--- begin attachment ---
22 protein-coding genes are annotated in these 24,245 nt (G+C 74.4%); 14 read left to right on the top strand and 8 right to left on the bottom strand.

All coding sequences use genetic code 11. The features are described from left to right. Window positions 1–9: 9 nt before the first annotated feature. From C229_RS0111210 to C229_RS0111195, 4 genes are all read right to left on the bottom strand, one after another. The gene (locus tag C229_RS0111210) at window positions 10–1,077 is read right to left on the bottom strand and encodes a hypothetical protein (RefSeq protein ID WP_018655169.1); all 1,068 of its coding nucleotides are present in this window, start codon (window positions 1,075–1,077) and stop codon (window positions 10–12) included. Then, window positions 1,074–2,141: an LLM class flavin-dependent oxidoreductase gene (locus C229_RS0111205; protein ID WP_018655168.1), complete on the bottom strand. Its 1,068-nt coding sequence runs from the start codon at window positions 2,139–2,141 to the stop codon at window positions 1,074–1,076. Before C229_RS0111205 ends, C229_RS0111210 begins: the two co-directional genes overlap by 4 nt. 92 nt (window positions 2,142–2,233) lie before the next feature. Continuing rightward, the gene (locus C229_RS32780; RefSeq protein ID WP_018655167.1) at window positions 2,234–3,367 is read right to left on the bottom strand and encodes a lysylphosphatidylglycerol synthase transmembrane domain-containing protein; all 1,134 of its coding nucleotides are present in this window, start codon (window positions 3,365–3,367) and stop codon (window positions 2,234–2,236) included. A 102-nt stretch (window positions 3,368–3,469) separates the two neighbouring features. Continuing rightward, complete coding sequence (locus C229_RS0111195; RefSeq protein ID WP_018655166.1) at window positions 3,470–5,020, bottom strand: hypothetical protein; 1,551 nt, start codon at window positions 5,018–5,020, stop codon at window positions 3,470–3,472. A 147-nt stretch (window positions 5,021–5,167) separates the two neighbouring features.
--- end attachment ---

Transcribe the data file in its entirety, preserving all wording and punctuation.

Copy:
22 protein-coding genes are annotated in these 24,245 nt (G+C 74.4%); 14 read left to right on the top strand and 8 right to left on the bottom strand.

All coding sequences use genetic code 11. The features are described from left to right. Window positions 1–9: 9 nt before the first annotated feature. From C229_RS0111210 to C229_RS0111195, 4 genes are all read right to left on the bottom strand, one after another. The gene (locus tag C229_RS0111210) at window positions 10–1,077 is read right to left on the bottom strand and encodes a hypothetical protein (RefSeq protein ID WP_018655169.1); all 1,068 of its coding nucleotides are present in this window, start codon (window positions 1,075–1,077) and stop codon (window positions 10–12) included. Then, window positions 1,074–2,141: an LLM class flavin-dependent oxidoreductase gene (locus C229_RS0111205; protein ID WP_018655168.1), complete on the bottom strand. Its 1,068-nt coding sequence runs from the start codon at window positions 2,139–2,141 to the stop codon at window positions 1,074–1,076. Before C229_RS0111205 ends, C229_RS0111210 begins: the two co-directional genes overlap by 4 nt. 92 nt (window positions 2,142–2,233) lie before the next feature. Continuing rightward, the gene (locus C229_RS32780; RefSeq protein ID WP_018655167.1) at window positions 2,234–3,367 is read right to left on the bottom strand and encodes a lysylphosphatidylglycerol synthase transmembrane domain-containing protein; all 1,134 of its coding nucleotides are present in this window, start codon (window positions 3,365–3,367) and stop codon (window positions 2,234–2,236) included. A 102-nt stretch (window positions 3,368–3,469) separates the two neighbouring features. Continuing rightward, complete coding sequence (locus C229_RS0111195; RefSeq protein ID WP_018655166.1) at window positions 3,470–5,020, bottom strand: hypothetical protein; 1,551 nt, start codon at window positions 5,018–5,020, stop codon at window positions 3,470–3,472. A 147-nt stretch (window positions 5,021–5,167) separates the two neighbouring features.